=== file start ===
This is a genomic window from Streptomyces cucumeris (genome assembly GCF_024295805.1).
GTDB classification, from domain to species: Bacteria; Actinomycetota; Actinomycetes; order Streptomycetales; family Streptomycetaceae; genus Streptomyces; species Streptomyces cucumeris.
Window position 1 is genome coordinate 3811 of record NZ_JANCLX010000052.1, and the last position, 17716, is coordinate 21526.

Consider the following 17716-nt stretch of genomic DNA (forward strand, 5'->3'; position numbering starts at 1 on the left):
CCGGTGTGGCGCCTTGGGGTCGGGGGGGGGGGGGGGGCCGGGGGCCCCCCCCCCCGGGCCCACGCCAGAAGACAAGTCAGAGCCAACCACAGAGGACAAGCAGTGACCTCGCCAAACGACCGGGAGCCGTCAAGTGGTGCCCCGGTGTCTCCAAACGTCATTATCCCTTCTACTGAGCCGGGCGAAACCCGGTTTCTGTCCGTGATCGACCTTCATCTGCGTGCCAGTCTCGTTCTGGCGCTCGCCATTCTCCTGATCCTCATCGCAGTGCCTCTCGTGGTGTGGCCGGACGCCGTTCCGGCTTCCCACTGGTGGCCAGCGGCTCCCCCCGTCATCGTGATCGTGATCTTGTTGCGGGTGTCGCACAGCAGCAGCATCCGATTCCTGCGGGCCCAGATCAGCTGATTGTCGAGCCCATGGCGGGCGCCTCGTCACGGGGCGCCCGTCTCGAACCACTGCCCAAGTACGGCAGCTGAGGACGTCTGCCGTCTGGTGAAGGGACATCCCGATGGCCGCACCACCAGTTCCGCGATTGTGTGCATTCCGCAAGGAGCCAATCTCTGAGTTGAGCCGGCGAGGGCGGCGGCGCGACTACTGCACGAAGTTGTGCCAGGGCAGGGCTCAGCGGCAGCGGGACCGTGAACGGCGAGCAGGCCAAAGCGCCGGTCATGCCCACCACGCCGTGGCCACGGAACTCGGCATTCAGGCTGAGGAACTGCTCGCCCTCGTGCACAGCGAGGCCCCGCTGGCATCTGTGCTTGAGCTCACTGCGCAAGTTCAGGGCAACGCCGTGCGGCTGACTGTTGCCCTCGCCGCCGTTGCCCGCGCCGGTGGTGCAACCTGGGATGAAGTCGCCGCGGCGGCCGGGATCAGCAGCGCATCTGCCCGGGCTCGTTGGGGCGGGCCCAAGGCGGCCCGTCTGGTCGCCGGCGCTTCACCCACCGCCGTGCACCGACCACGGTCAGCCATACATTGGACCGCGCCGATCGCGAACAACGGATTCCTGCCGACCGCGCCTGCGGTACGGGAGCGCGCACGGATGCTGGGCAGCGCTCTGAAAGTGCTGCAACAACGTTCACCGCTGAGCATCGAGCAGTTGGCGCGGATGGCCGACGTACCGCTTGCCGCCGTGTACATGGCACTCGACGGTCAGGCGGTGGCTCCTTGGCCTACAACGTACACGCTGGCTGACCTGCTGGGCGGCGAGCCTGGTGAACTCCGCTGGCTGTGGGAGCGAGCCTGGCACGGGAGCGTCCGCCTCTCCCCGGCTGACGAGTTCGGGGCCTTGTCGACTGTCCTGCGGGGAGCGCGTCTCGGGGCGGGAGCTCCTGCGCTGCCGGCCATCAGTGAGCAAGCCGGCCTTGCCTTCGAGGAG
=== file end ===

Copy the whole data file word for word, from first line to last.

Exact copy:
This is a genomic window from Streptomyces cucumeris (genome assembly GCF_024295805.1).
GTDB classification, from domain to species: Bacteria; Actinomycetota; Actinomycetes; order Streptomycetales; family Streptomycetaceae; genus Streptomyces; species Streptomyces cucumeris.
Window position 1 is genome coordinate 3811 of record NZ_JANCLX010000052.1, and the last position, 17716, is coordinate 21526.

Consider the following 17716-nt stretch of genomic DNA (forward strand, 5'->3'; position numbering starts at 1 on the left):
CCGGTGTGGCGCCTTGGGGTCGGGGGGGGGGGGGGGGCCGGGGGCCCCCCCCCCCGGGCCCACGCCAGAAGACAAGTCAGAGCCAACCACAGAGGACAAGCAGTGACCTCGCCAAACGACCGGGAGCCGTCAAGTGGTGCCCCGGTGTCTCCAAACGTCATTATCCCTTCTACTGAGCCGGGCGAAACCCGGTTTCTGTCCGTGATCGACCTTCATCTGCGTGCCAGTCTCGTTCTGGCGCTCGCCATTCTCCTGATCCTCATCGCAGTGCCTCTCGTGGTGTGGCCGGACGCCGTTCCGGCTTCCCACTGGTGGCCAGCGGCTCCCCCCGTCATCGTGATCGTGATCTTGTTGCGGGTGTCGCACAGCAGCAGCATCCGATTCCTGCGGGCCCAGATCAGCTGATTGTCGAGCCCATGGCGGGCGCCTCGTCACGGGGCGCCCGTCTCGAACCACTGCCCAAGTACGGCAGCTGAGGACGTCTGCCGTCTGGTGAAGGGACATCCCGATGGCCGCACCACCAGTTCCGCGATTGTGTGCATTCCGCAAGGAGCCAATCTCTGAGTTGAGCCGGCGAGGGCGGCGGCGCGACTACTGCACGAAGTTGTGCCAGGGCAGGGCTCAGCGGCAGCGGGACCGTGAACGGCGAGCAGGCCAAAGCGCCGGTCATGCCCACCACGCCGTGGCCACGGAACTCGGCATTCAGGCTGAGGAACTGCTCGCCCTCGTGCACAGCGAGGCCCCGCTGGCATCTGTGCTTGAGCTCACTGCGCAAGTTCAGGGCAACGCCGTGCGGCTGACTGTTGCCCTCGCCGCCGTTGCCCGCGCCGGTGGTGCAACCTGGGATGAAGTCGCCGCGGCGGCCGGGATCAGCAGCGCATCTGCCCGGGCTCGTTGGGGCGGGCCCAAGGCGGCCCGTCTGGTCGCCGGCGCTTCACCCACCGCCGTGCACCGACCACGGTCAGCCATACATTGGACCGCGCCGATCGCGAACAACGGATTCCTGCCGACCGCGCCTGCGGTACGGGAGCGCGCACGGATGCTGGGCAGCGCTCTGAAAGTGCTGCAACAACGTTCACCGCTGAGCATCGAGCAGTTGGCGCGGATGGCCGACGTACCGCTTGCCGCCGTGTACATGGCACTCGACGGTCAGGCGGTGGCTCCTTGGCCTACAACGTACACGCTGGCTGACCTGCTGGGCGGCGAGCCTGGTGAACTCCGCTGGCTGTGGGAGCGAGCCTGGCACGGGAGCGTCCGCCTCTCCCCGGCTGACGAGTTCGGGGCCTTGTCGACTGTCCTGCGGGGAGCGCGTCTCGGGGCGGGAGCTCCTGCGCTGCCGGCCATCAGTGAGCAAGCCGGCCTTGCCTTCGAGGAG